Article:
When will we be ready for the next pandemic? Studying the past may give us a hint.
Writer: Marie Maeland
Editor: Daniel Jacobson
Artist: Patrick Marenda
“Wear your mask!”
“Sanitise your hands!”
“Most importantly, “Stay at home!”
Warnings such as these were everywhere and pictures were either taken mid-chaos or in the eerie, deserted lockdowns. Soon, the time period we are living through will be looked back on by future generations. The details of this and past pandemics will be studied by students and researchers to help establish ways to identify, test and prevent the spread of disease.
Pandemics have become a more immediate threat due to global warming and the ease of travel. Increasing global temperatures are a mechanism for viruses to spill over from animal reservoirs to humans. Additionally, augmenting travel for leisure, including tourism, facilitates the international spread of pandemics. An advantage of past pandemics was lower rates of international travel as less visitors would introduce the pandemic to unaffected areas. However, once a pandemic began spreading in a region, the lack of biological knowledge and unorganized responses resulted in a vast magnitude of deaths that are likely preventable today.
The most fatal pandemic in history was the Black Plague, when the Yersinia pestis bacterium caused up to 200 million deaths. Devastating Afro-Eurasia from 1346 to 1353, the first noticeable attempt at quarantining and isolating the infected took place, especially amongst seamen, as it was understood that proximity played a role in transmission despite lacking any biological understanding of contagion. Different methods, such as pleasant scents, were proposed to help fend off the infectious agent. However, these techniques were broadly unsuccessful, even though some did raise the communities’ spirits.
The viral pandemic of smallpox also caused widespread illness, identified by bulging red spots covering the body. In 1796, Jenner discovered the inoculating abilities of cowpox in order to cause immunity against smallpox. This development vastly improved our response to pandemics, and was vital for the success story of eradicating smallpox in 1980 via the creation of a vaccine.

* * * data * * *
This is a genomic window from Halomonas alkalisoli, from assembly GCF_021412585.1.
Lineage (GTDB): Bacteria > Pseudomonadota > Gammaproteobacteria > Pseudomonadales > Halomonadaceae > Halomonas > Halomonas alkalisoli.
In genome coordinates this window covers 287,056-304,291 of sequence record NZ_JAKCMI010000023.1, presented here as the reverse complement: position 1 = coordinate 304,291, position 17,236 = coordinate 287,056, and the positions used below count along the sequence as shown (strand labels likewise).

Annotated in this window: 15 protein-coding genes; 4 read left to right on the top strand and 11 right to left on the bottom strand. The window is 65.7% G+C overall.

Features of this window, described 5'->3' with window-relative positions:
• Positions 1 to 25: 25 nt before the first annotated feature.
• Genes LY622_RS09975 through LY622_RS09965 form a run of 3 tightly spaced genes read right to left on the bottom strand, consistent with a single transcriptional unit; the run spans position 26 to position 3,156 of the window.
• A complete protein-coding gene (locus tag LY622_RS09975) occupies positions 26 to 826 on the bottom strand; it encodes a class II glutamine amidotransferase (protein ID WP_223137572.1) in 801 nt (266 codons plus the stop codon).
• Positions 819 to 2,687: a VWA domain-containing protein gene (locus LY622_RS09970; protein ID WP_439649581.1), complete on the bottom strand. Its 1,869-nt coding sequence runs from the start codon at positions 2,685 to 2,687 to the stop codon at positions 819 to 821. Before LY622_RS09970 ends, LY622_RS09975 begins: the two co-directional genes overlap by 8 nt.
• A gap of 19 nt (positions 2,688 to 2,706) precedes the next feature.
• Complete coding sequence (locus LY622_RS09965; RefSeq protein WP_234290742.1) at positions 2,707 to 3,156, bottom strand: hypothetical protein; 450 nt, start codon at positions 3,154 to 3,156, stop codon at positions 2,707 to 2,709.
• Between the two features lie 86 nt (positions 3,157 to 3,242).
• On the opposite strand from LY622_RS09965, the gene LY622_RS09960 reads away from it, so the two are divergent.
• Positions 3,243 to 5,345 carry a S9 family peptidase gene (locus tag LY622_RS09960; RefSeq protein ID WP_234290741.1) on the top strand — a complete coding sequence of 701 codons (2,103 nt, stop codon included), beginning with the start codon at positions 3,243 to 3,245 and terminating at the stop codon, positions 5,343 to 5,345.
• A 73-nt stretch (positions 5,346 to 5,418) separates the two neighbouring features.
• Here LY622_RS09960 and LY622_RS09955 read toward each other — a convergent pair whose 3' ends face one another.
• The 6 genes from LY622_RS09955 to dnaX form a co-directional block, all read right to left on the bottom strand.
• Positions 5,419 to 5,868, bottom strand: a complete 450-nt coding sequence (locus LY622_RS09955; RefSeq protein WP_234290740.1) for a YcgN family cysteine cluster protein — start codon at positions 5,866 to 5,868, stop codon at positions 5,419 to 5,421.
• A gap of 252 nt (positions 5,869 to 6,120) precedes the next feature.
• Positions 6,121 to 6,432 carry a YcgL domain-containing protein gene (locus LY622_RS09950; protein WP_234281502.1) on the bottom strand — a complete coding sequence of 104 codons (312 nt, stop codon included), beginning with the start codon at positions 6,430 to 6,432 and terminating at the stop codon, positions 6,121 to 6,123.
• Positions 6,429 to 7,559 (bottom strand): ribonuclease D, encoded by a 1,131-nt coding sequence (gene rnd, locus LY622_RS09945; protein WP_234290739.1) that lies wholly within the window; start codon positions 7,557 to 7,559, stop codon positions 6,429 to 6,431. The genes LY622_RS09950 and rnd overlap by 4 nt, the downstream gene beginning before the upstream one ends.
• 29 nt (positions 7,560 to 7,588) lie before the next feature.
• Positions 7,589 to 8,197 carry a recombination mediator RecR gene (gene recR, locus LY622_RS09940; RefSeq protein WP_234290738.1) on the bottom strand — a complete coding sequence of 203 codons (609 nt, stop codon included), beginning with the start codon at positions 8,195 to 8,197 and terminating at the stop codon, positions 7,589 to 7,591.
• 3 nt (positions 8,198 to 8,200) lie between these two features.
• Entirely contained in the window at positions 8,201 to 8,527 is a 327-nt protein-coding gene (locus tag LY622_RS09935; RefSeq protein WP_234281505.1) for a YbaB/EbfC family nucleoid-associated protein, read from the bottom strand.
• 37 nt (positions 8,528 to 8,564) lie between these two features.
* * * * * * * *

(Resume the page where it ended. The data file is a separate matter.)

Another key reference point for our own handling of COVID-19 was the Spanish Flu pandemic, which peaked between 1918 and 1920 and was caused by the H1N1 influenza A virus. A unique characteristic of this pandemic was a high mortality rate in the young, especially in 20-40 year olds, with the average age of death being 28 years. The lack of vaccines and antiviral drugs as treatment options elevated the importance of non-pharmaceutical interventions including quarantine, personal hygiene, and restriction on social gatherings. Anyhow, their uneven implementation intensified the devastation caused and demonstrated the importance of global communication.
These three pandemics are unified by the fact that the viruses are believed to have spread from an animal species to humans, making them zoonotic. Interestingly, despite different environmental threats and variable technological abilities, the attempts that each population took to contain the virus were curiously similar. Potentially, demonstrating that the return to simple human behaviour plays a significant role in combating new viral threats as this works as a buffer, allowing scientific research to catch up.
In 2002, an outbreak of severe acute respiratory syndrome (SARS) caused by a coronavirus originated in the Guangdong province of China, and, thereafter, infected 29 countries. Collectively the coronavirus strains have become infamous and gained universal attention. Nevertheless, the outbreak in 2002 wasn’t labelled a pandemic and wasn’t enough to prepare the world for the new SARS-CoV-2 strain. Anti-transmission techniques are still developing, and were clearly helpful for the COVID-19 responses of South Eastern countries as their citizens complied more with restrictions due to personal experiences with the SARS 2002.
With the lockdown of COVID-19 taking a heavy toll on everyone’s daily lives, there are definitely many stories and statistics that will contribute to building the historical image of 2020 and 2021. When will COVID-19 be in the history books? How often will such a situation arise in the near future? What can we learn from this pandemic which can improve our response next time?
The particularly interesting development of viral genomics is at the epicentre of trying to answer these questions. Analysing viral RNA of known pandemics could reveal viruses that have a high mutation rate likely to become infectious to humans and shed light on how pathogens have evolved over time. High-throughput sequencing technologies will compete against the growing pace of emerging viruses threatening public health. The efforts to protect the world from an overloaded health care system are highly dependent on learning from pandemics in our past and continuing to reinforce the power of research in the field. We certainly have the resources to foresee virological disasters. The bigger question is if we will have the time to do it before the next pandemic hits.